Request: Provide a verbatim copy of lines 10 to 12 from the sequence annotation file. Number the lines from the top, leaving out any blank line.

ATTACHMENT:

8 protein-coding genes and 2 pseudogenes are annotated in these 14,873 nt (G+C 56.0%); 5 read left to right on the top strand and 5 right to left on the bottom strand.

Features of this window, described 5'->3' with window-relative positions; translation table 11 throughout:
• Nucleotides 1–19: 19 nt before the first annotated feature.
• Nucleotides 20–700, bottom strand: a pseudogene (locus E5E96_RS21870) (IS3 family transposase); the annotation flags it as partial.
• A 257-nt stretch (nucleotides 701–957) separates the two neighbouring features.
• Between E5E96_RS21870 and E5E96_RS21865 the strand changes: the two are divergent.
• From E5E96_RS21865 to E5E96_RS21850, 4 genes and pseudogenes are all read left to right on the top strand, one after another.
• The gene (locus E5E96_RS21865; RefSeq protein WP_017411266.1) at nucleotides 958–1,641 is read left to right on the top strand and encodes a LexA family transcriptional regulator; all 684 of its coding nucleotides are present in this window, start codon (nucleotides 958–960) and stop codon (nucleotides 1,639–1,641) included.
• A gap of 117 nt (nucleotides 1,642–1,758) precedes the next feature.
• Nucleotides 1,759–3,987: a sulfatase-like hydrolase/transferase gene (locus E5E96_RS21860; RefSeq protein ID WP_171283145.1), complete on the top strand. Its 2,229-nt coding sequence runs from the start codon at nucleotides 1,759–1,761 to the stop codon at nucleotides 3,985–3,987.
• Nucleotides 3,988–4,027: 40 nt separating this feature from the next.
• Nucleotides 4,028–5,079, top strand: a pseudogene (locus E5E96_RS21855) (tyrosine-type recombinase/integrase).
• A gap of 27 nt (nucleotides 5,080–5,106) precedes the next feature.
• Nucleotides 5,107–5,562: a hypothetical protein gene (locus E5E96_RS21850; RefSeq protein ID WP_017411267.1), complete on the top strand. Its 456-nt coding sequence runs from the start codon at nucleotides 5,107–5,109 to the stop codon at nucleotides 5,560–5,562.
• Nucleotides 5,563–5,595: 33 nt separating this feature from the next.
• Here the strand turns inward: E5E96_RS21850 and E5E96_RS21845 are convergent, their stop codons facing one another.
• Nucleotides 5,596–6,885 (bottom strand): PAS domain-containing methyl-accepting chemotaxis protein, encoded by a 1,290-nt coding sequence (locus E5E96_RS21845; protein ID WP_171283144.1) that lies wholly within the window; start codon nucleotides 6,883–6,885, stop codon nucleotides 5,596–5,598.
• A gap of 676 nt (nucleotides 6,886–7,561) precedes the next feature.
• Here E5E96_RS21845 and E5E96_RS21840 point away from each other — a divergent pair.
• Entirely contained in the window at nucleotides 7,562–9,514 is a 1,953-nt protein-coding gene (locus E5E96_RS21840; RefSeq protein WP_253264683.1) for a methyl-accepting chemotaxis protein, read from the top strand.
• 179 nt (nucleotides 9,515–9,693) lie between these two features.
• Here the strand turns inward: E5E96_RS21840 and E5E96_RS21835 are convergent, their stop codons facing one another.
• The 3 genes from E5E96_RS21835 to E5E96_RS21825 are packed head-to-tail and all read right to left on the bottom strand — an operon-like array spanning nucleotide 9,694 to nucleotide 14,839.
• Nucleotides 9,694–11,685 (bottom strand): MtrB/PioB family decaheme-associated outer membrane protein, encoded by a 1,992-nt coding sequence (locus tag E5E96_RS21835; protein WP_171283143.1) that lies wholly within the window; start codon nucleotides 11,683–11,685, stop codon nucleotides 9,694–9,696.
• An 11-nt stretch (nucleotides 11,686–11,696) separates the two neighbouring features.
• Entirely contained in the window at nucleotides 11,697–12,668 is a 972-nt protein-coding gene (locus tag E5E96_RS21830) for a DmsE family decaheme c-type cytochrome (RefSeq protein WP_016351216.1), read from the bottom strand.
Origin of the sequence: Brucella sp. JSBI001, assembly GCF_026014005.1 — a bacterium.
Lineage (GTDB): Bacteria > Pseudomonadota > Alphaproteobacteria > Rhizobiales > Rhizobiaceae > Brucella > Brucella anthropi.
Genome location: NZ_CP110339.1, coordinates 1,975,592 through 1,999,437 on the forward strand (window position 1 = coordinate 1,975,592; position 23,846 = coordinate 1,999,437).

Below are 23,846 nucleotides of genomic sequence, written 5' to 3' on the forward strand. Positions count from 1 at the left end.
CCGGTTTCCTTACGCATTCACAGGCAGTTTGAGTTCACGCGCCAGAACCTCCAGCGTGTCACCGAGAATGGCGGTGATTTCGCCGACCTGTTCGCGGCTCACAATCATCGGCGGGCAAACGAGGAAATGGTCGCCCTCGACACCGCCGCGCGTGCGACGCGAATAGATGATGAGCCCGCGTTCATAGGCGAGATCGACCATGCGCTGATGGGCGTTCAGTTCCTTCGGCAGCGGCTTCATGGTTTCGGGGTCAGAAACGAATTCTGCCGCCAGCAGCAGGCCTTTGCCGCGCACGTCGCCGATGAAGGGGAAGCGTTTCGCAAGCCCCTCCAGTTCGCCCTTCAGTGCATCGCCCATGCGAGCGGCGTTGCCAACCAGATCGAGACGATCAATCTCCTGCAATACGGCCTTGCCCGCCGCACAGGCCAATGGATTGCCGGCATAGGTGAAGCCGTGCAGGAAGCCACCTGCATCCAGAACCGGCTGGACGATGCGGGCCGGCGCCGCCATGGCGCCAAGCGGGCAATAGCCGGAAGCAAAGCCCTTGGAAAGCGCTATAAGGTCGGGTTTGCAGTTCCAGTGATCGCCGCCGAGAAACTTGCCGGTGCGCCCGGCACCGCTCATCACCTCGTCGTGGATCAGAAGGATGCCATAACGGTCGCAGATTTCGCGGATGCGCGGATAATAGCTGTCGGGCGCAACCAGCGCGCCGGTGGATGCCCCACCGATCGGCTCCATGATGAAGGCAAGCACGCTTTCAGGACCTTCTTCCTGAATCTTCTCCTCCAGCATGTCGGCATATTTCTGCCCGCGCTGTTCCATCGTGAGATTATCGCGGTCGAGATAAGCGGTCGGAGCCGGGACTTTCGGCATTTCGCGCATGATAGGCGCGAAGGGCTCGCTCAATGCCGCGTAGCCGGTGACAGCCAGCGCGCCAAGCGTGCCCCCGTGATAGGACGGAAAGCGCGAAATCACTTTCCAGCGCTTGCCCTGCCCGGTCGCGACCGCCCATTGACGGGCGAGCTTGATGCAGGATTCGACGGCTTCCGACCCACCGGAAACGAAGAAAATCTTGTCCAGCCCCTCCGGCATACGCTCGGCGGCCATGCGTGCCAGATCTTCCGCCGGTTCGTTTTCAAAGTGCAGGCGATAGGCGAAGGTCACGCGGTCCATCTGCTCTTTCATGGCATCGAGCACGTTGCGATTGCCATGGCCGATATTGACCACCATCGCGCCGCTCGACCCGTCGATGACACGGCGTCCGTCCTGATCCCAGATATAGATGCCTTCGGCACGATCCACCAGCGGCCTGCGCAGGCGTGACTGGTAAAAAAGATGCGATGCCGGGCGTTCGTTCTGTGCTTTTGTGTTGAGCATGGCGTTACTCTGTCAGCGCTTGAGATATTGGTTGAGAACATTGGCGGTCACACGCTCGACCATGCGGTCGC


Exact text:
• Nucleotides 1,759–3,987: a sulfatase-like hydrolase/transferase gene (locus E5E96_RS21860; RefSeq protein ID WP_171283145.1), complete on the top strand. Its 2,229-nt coding sequence runs from the start codon at nucleotides 1,759–1,761 to the stop codon at nucleotides 3,985–3,987.
• Nucleotides 3,988–4,027: 40 nt separating this feature from the next.
• Nucleotides 4,028–5,079, top strand: a pseudogene (locus E5E96_RS21855) (tyrosine-type recombinase/integrase).